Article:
In accordance with the present study, HepG2 cells have been reported to respond to 1 nM everolimus in vitro (15). In addition, the half maximal inhibitory concentration values of everolimus or temsirolimus in HepG2 cells have been reported to range between 0.9 nM (16) and 9 µM (17). Similar sensitivity to mTOR inhibition has been reported for Hep3B and HuH7 cells (18,19), indicating that mTOR inhibition may be of clinical relevance in treating HCC. When discussing the behavior of the cell lines used in the present study, it must be emphasized that HepG2 cells were isolated from a liver biopsy with primary hepatoblastoma and HCC characteristics (20). Although HepG2 cells possess tumor-specific characteristics, they do not form tumors when injected into athymic mice and are histologically similar to the hepatoblastoma from which the cell line was derived (20). Therefore, HepG2 should be considered a hepatoblastoma, rather than a carcinoma, cell line.

Based on the results of a cell cycle analysis, cell growth inhibition in the presence of everolimus and temsirolimus may be caused by driving the tumor cells from G2/M- and S-phases into G0/G1. The differences between the number of G2/M- and S-phase cells in the treated and non-treated tumor cells were moderate; however, similar moderate differences have also recently been observed, when HepG2 cells were exposed to the mTOR inhibitor sirolimus. Suppression of tumor cell proliferation by this drug was also associated with only a moderate G0/G1 increase and S-phase decrease (21). In addition, it has been speculated that a G0/G1 phase arrest, but not apoptosis, may be the predominant mechanism responsible for the antiproliferative activity of sirolimus (22). Everolimus has been reported to suppress cyclins A, B1 and D1 in an in vivo HCC xenograft model (22). Although the role of these cyclins in cell cycle progression has yet to be elucidated in detail, there is evidence that loss of cyclin A, B1 and/or D1 may at least partially contribute to HCC cell accumulation in G0/G1-phase (23,24). Notably, exposing Hep3B and HuH7 cells to everolimus also induced a G0/G1-phase arrest, indicating a common mechanism for this class of drugs (15).

Suppression of adhesion by everolimus and temsirolimus was determined in the present study. Maximum effects were exerted on HepG2 and Hep3B cells, with a >40 and 50% reduction, respectively. This is important, since tumor cell-matrix interaction is critical for malignant tumor progression and metastatic spreading. The results of the chemotaxis assay are difficult to interpret in this context, since the percentage of migrating cells increased in the presence of mTOR inhibitors. However, it must be noted that only a few cells migrated across the filter membrane in the control group. Therefore, slight differences in the absolute number of motile cells following everolimus or temsirolimus treatment are associated with large percentage changes. An elevation of just 3 single Hep3B cells following treatment was associated with a percentage difference >40% compared with the control group. Whether the moderate elevation in cell migration, based on absolute cell number count, is clinically relevant or unspecific remains to be elucidated. Based on a wound-healing assay, the motility of HepG2, HuH7 and Hep3B cells has recently been reported to be significantly reduced by everolimus, whereas a Transwell migration assay, which was conducted in parallel, demonstrated a slight elevation in HepG2 and HuH7 migration (18). These data suggested a partial assay-dependent effect. To determine the effects of mTOR inhibitors on tumor cell migration, further investigation is required. Since everolimus and temsirolimus markedly suppressed HCC cell adhesion in the present in vitro model, it is hypothesized that this property is the dominant mechanism underlying the effects of these compounds.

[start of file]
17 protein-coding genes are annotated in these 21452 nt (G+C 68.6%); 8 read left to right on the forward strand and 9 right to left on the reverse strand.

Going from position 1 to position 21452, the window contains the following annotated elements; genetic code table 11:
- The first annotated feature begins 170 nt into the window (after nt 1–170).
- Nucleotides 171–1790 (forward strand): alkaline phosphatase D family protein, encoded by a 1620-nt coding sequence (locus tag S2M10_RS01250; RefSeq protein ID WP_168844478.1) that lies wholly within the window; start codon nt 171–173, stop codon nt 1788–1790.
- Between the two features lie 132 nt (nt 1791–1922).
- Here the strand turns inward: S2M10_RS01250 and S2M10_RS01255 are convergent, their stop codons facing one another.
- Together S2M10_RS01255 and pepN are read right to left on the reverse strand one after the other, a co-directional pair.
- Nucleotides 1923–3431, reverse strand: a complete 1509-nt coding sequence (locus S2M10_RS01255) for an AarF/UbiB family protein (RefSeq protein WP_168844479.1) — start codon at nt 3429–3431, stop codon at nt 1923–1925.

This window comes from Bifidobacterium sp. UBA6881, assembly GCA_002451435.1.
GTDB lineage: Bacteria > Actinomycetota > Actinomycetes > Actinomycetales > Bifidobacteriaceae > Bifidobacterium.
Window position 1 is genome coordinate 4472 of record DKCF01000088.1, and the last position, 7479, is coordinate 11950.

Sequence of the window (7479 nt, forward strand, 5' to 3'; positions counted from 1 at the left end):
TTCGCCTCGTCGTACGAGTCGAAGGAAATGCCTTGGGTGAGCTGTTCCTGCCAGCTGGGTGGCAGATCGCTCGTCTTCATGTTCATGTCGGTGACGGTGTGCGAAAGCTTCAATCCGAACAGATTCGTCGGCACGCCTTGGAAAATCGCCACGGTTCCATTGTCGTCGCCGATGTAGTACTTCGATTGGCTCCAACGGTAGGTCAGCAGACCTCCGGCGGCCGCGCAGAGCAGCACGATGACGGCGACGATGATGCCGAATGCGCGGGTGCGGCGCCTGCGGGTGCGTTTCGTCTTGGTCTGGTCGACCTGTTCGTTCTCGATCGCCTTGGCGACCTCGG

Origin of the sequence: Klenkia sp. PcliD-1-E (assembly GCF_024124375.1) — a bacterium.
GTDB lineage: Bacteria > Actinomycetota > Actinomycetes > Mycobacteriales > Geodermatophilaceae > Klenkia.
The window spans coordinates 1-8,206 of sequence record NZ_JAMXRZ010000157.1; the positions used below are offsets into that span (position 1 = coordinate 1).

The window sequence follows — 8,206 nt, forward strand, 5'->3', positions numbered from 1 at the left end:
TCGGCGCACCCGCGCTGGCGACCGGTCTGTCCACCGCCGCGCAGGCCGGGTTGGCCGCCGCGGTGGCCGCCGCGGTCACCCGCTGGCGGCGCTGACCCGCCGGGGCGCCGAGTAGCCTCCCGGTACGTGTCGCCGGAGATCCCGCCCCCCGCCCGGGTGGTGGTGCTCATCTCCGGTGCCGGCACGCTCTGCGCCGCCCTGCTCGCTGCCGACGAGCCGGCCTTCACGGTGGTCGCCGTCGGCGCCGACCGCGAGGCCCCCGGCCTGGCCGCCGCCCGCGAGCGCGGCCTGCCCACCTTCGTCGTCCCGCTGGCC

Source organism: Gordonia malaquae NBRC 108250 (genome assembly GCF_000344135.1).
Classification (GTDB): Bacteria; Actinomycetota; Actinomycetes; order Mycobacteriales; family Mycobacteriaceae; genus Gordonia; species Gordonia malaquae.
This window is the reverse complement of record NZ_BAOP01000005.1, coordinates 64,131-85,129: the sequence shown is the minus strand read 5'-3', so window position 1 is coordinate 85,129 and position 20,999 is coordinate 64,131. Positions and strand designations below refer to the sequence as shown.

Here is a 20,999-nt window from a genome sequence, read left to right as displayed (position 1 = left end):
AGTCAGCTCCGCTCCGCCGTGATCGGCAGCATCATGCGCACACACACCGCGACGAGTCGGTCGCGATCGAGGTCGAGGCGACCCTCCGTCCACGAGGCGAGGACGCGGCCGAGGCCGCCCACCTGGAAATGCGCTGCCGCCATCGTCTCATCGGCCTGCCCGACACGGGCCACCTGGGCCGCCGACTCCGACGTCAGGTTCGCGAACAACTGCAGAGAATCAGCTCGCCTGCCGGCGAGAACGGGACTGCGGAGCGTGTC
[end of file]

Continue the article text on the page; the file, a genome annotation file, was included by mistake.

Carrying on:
Integrins serve a significant role in tumorigenesis and progression, including tumor growth, adhesion and invasion. The integrin profile analysis conducted in the present study detected a strong surface expression of the α1, α2, α6, and β1 integrin subtypes. Integrin α5 was not detected on HepG2 cells, which is contradictory to the findings of an earlier study, which revealed a moderate integrin α5 surface level on HepG2 cells (24). However, in the previous investigation, integrin α5 was not detected by western blotting, thus suggesting that integrin α5 does not serve a crucial role in HepG2 cell behavior. In the present study, integrin α1 was the only integrin significantly increased in response to everolimus or temsirolimus treatment. The relevance of this increase is not yet clear. Based on integrin blocking studies, integrin α1 does not appear involved in cell growth regulation. However, suppression of integrin α1 was strongly associated with reduced adhesion and migration, with a stronger effect on adhesion.